Since SAP's announcement of its single tier Enterprise Support plan last July, customers have continued to express dissatisfaction. In response to such complaints, the SAP User Group Executive Network (SUGEN) of 12 SAP user groups and SAP have been engaging in discussions around the value derived from this new offering. This morning SAP and SUGEN announced an agreement on three key areas of the Enterprise Support offering:
Oracle announces a $7.4B deal for SUN just a few weeks after the IBM deal fell through. Oracle now controls a significant major open source alternative and a nice piece of the high end computing business. These open source components have been viewed as the alternative to the dominance of the Big 4 or MISO (Microsoft, IBM, SAP, and Oracle). Oracle also gains an innovation engine with the assets of Sun's Labs groups which pioneers a series of innovations that include potential enterprise solutions for the virtual world. The deal puts Oracle on a continued path to acquiring deeper components of the enterprise computing stack. Here's how the stack looks:
Middleware - While Java and Solaris may appear to be the crown jewels in the deal, Oracle has managed to slowly buy out other stack competitors (i.e.
From my inquiries with customer service professionals, I wanted to get a generalized view of where companies are with respect to implementing the very best of customer service initiatives. It's become pretty clear that most are stuggling with outdated technology, systems that are not integrated together, outdated or no knowledge management technology systems, they haven't deployed proactive chat or ventured down the social media path and are unsure of how to document how much these factors are increasing operational costs, reducing customer lifetime value and lowering sales, revenue and profit margins-- or how to make the business case to show that if these types of things were changed-- that the return would be positive and in many cases, very large.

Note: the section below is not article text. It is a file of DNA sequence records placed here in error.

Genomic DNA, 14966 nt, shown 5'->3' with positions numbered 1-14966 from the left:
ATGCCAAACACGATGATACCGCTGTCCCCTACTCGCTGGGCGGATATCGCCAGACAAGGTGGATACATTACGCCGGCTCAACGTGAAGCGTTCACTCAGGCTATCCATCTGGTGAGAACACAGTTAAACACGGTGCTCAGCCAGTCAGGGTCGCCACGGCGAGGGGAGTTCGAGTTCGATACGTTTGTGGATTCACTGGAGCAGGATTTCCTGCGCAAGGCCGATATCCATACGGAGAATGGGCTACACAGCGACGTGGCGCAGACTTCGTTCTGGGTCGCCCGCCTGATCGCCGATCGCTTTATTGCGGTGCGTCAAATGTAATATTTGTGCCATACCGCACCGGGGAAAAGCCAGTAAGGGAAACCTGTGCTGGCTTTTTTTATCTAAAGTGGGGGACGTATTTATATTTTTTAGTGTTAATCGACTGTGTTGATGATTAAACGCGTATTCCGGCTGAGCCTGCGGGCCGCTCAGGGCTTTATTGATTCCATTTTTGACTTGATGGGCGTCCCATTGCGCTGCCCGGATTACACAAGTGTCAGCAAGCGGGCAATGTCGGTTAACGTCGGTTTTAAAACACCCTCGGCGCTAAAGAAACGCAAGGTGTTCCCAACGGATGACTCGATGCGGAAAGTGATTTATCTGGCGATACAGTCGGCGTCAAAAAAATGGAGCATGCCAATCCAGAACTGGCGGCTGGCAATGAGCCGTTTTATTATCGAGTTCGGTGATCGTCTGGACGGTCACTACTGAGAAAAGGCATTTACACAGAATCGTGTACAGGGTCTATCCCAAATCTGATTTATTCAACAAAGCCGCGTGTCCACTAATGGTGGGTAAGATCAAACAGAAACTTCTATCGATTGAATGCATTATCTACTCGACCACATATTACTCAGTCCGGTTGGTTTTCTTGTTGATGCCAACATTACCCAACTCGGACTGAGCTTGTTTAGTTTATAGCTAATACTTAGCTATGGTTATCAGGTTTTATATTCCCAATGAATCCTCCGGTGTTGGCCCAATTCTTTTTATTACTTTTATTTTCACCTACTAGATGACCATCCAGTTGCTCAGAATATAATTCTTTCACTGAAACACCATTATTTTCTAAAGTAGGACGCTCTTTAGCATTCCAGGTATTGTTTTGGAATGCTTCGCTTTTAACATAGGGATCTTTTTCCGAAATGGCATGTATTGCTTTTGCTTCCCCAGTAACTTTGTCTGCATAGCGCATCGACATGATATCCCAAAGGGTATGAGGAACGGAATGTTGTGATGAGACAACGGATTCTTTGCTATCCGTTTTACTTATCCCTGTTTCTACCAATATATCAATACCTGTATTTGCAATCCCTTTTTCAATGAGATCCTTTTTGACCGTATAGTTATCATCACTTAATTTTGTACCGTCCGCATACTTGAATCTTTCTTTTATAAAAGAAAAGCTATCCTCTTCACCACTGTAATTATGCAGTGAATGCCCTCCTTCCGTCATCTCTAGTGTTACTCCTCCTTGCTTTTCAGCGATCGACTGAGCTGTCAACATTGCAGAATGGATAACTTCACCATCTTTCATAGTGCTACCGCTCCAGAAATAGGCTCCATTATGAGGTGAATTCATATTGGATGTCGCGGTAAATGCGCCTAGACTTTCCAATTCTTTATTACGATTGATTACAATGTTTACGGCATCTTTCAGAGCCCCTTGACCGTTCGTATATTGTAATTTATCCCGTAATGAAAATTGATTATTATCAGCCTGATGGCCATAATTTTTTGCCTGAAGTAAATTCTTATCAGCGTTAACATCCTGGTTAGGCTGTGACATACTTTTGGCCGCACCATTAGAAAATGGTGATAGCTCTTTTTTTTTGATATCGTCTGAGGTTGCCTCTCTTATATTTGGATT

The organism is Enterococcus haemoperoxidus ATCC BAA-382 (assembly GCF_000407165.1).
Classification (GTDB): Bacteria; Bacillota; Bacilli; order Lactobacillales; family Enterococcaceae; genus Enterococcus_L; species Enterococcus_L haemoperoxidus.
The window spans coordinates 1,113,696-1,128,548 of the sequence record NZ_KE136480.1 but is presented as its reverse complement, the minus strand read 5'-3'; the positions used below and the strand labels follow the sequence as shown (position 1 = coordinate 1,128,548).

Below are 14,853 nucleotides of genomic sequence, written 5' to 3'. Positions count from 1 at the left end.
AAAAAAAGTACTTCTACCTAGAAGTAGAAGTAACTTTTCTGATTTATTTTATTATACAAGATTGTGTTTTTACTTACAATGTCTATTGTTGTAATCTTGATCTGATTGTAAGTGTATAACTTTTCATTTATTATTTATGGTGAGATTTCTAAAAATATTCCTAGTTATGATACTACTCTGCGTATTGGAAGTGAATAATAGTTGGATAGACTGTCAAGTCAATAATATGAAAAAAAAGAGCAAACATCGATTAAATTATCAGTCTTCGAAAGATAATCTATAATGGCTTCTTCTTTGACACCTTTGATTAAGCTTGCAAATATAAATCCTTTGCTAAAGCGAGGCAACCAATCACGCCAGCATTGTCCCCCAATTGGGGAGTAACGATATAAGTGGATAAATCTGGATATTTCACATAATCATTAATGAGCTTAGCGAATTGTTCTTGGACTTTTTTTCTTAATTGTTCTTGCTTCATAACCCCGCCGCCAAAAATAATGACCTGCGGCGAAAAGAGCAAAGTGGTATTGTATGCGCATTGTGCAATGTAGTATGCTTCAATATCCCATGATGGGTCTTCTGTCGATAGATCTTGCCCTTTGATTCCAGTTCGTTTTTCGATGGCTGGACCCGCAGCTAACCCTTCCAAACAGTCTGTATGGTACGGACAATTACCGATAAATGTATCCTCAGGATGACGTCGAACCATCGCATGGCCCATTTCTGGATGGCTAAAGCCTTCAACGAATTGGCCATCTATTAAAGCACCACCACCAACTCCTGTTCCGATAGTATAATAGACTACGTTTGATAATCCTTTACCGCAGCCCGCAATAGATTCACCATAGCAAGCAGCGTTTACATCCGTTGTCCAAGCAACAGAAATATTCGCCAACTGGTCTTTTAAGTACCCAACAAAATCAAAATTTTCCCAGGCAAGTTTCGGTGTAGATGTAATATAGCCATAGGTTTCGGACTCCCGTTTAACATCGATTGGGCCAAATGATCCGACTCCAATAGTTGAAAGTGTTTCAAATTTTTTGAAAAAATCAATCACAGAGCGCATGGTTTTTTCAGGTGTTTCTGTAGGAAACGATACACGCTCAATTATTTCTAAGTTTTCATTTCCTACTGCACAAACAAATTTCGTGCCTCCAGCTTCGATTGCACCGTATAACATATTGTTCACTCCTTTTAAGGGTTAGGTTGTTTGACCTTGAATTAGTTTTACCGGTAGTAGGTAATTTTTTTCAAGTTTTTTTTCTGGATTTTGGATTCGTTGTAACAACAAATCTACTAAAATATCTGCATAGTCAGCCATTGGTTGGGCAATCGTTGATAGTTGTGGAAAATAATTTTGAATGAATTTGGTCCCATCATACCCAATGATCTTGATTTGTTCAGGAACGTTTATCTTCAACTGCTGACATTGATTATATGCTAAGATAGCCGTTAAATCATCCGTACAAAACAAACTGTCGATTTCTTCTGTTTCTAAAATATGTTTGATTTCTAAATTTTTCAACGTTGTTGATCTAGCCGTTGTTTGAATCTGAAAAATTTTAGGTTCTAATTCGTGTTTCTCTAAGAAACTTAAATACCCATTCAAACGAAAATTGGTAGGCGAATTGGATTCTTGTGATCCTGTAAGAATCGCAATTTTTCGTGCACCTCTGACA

On the flip side, their organizations are expecting them to provide great customer experience despite these huge handicaps.
In covering Customer Service, I have divided the topic into three aspects:
“Get the Basics Right”
“Understand the Business of Customer Service"
“Plan for the Future of Customer Service.”
I just published a document, “How To Win Funding For Your Customer Service Project." Forrester suggests to standardize the process and template for a business case. We use the discipline Total Economic Impact™ to calculate the ROI for an initiative. I’m hearing from a lot of my clients that in order to get their project approved, they need to justify it.
Today I had an inquiry call from a vendor that wanted to know how best to standardize the business justification process. They are finding that they can’t even get a meeting, or if they do, then one of the first sales objections of their clients is, “What is the ROI of this solution?"
It's painful to see the auto, newspaper, construction, financial services, and so many other formerly vibrant sectors of the world economy go down the proverbial tubes. One of the most nauseating realities is when millions of people lose their jobs, homes, and communities in a seeming blink.
In a recent article, Bill Inmon incinerates a strawman concept that he refers to as “virtual data warehousing (DW).” For those unfamiliar with Inmon, he is generally considered the founder of DW as a data management discipline, has been at it since the 70s, and has more published books and articles to his name than most mortals. So he clearly may be considered an authority on the topic of DW.